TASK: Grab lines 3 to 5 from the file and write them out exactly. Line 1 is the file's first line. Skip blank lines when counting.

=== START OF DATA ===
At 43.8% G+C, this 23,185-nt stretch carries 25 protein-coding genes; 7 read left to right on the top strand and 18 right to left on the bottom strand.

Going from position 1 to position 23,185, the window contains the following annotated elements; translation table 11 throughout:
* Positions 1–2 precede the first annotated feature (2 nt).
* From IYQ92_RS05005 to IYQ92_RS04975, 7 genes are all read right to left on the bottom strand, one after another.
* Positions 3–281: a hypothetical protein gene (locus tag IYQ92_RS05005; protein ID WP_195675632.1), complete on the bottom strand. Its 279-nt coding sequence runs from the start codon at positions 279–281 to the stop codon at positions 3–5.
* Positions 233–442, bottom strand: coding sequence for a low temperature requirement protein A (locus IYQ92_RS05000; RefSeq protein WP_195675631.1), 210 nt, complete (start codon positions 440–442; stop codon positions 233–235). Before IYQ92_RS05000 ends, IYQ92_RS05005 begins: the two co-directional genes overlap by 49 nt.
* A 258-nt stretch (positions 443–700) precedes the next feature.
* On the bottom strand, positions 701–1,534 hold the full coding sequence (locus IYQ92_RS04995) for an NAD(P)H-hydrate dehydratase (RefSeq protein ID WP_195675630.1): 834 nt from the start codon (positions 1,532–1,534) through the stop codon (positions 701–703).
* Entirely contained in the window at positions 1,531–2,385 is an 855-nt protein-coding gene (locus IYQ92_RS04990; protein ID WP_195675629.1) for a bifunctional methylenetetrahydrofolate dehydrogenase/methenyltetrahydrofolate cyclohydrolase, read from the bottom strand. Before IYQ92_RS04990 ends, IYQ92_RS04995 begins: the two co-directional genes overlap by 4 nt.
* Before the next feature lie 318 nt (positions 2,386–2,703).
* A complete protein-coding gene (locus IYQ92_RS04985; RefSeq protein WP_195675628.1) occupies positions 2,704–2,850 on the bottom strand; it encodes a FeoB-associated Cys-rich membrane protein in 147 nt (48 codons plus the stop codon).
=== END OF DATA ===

* Positions 1–2 precede the first annotated feature (2 nt).
* From IYQ92_RS05005 to IYQ92_RS04975, 7 genes are all read right to left on the bottom strand, one after another.
* Positions 3–281: a hypothetical protein gene (locus tag IYQ92_RS05005; protein ID WP_195675632.1), complete on the bottom strand. Its 279-nt coding sequence runs from the start codon at positions 279–281 to the stop codon at positions 3–5.